The Country Code

The Country Code and The Countryside Code are sets of rules for visitors to rural, and especially agricultural, regions of the United Kingdom. The Country Code dates back to the 1930s and the Countryside Code replaced it in 2004.

Follow The Country Code - The Country Code Book 1982

The original rulesEdit

The Country Code evolved from the work of various organisations and had several different versions from the 1930s. The most widely accepted version of The Country Code was published in 1981 by the Countryside Commission:[1]

  • Enjoy the countryside and respect its life and work
  • Guard against all risk of fire
  • Leave all gates as you found them
  • Keep your pets under close control
  • Keep to public paths across farmland
  • Use gates and stiles to cross fences, hedges and walls
  • Leave livestock, crops and machinery alone
  • Take your litter home
  • Help to keep all water clean
  • Protect wildlife, plants and trees
  • Take special care on country roads
  • Make no unnecessary noise

In the 1960s and 70s the Country Code was publicised by several public information films shown in cinemas and on television.[2]

The Countryside CodeEdit

In 2004 The Country Code was revised and relaunched as The Countryside Code (Côd Cefn Gwlad in Welsh) to reflect the introduction of new open access rights and changes in society over the preceding years. The revised Code was produced through a partnership between the Countryside Agency and the Countryside Council for Wales

  • Be safe - plan ahead and follow any signs
  • Leave gates and property as you find them
  • Protect plants and animals, and take your litter home
  • Keep dogs under close control
  • Consider other people

COVID-19 versionEdit

In early July 2020, the Westminster government published an amended short version of the code online during the COVID-19 pandemic as lockdown was being eased across England to help manage public access to the countryside under the changed circumstances.[3]

The Scottish Outdoor Access CodeEdit

In Scotland, where there is a more general right of access, Scottish Natural Heritage developed The Scottish Outdoor Access Code, which was approved in draft form by the Scottish Parliament in July 2003 following the passing of the Land Reform (Scotland) Act of the same year, and was accepted in February 2005. The Scottish Outdoor Access Code differs significantly from The Country Code in that it promotes access rights that include crossing over land and non-motorised recreational activities like walking, cycling, angling and horse riding, and will normally apply in all rural settings. The basis of access rights over land (in Scotland) is of shared responsibilities, in that those exercising such rights have to act responsibly, following the Scottish Outdoor Access Code, while land owners/managers have a reciprocal responsibility in respecting the interests of those who exercise their rights.[4]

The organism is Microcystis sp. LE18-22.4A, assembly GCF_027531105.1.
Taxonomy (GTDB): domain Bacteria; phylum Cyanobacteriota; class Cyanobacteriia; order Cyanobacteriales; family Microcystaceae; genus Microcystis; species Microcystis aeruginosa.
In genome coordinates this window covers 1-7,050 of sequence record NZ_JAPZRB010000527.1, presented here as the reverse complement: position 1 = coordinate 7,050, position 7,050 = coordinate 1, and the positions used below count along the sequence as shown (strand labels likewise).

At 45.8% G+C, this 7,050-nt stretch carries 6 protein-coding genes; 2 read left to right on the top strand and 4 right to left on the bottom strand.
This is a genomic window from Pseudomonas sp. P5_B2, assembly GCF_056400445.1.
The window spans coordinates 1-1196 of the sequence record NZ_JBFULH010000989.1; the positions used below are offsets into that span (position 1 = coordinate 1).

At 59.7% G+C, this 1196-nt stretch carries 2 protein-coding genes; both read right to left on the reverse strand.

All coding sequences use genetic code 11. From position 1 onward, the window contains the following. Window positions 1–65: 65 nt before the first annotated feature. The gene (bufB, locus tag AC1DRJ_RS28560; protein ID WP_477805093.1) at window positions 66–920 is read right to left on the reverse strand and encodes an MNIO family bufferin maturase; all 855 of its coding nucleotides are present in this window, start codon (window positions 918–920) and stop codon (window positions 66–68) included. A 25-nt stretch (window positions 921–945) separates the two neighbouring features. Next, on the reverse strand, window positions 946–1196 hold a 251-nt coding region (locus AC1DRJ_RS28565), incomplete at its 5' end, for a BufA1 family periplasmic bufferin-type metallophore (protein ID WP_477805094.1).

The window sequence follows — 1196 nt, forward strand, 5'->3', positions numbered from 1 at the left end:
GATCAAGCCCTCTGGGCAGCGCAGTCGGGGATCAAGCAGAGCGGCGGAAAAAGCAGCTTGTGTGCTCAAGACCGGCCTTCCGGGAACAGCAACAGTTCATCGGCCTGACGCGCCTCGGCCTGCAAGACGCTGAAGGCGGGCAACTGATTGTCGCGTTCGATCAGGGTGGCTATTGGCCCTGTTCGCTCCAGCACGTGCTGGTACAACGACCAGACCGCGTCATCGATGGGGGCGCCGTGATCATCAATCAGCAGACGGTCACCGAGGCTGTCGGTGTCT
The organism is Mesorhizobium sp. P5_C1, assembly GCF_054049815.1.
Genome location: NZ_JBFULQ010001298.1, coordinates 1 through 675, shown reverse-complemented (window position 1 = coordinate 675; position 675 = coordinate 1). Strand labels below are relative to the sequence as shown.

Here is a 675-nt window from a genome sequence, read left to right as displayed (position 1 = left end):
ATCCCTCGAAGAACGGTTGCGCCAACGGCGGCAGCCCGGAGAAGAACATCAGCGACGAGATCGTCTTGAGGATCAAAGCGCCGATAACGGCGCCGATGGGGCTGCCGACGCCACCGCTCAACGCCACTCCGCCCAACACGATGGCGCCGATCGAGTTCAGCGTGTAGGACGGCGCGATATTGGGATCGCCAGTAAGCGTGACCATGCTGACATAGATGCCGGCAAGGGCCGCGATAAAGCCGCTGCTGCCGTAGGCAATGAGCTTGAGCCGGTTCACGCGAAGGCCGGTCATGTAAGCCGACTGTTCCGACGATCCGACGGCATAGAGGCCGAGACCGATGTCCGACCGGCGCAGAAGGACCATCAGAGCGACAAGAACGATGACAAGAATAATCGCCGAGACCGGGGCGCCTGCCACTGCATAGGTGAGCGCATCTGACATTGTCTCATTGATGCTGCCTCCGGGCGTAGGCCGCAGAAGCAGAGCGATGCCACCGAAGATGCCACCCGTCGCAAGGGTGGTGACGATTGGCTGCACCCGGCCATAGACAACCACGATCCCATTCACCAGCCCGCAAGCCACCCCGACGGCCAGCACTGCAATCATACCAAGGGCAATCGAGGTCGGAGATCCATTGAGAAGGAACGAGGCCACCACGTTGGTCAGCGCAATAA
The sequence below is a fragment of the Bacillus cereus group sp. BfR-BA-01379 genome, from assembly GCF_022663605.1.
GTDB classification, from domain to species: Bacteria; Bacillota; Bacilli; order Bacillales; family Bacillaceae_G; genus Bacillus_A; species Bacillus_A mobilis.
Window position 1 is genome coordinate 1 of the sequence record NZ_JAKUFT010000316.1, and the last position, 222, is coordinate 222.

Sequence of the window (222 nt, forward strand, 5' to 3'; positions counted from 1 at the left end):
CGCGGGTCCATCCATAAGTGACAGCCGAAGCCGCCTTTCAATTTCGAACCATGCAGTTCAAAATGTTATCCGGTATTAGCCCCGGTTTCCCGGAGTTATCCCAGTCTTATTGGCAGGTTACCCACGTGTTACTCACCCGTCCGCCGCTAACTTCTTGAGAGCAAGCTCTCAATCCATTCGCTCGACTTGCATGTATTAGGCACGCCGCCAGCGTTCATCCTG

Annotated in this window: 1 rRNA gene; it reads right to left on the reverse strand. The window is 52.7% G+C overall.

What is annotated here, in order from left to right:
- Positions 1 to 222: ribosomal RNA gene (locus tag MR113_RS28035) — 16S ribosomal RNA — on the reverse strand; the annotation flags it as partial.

The Scottish code "is based on three key principles [which] apply equally to the public and to land managers":[5]

  1. Take personal responsibility for your own actions.
  2. Respect people's privacy and peace of mind.
  3. Help land managers and others to work safely and effectively.

Three additional principles apply to visitors:[6]

  1. Care for your environment.
  2. Keep your dog under proper control.
  3. Take extra care if you are organising an event or running a business.

Both the Countryside Code and the Scottish code provide guidance for land managers as well as visitors.

See alsoEdit


  1. ^ "Follow the Country Code". Countryside Commission. 1997. Archived from the original on 8 January 1997.
  2. ^ "Joe and Petunia: Acceptance of the Country Code". BFI Screenonline. Retrieved 13 January 2017.
  3. ^ "The Countryside Code - short 'Covid-19' online version". Statutory guidance. Defra, Natural England. Retrieved 8 July 2020.
  4. ^ "Scottish Outdoor Access Code". Scottish Natural Heritage. Retrieved 12 February 2018.
  5. ^ "Scottish Outdoor Access Code" (PDF). Scottish Natural Heritage. 5 March 2014. See section 1.3.
  6. ^ "Scottish Outdoor Access Code", pp.17–19

External linksEdit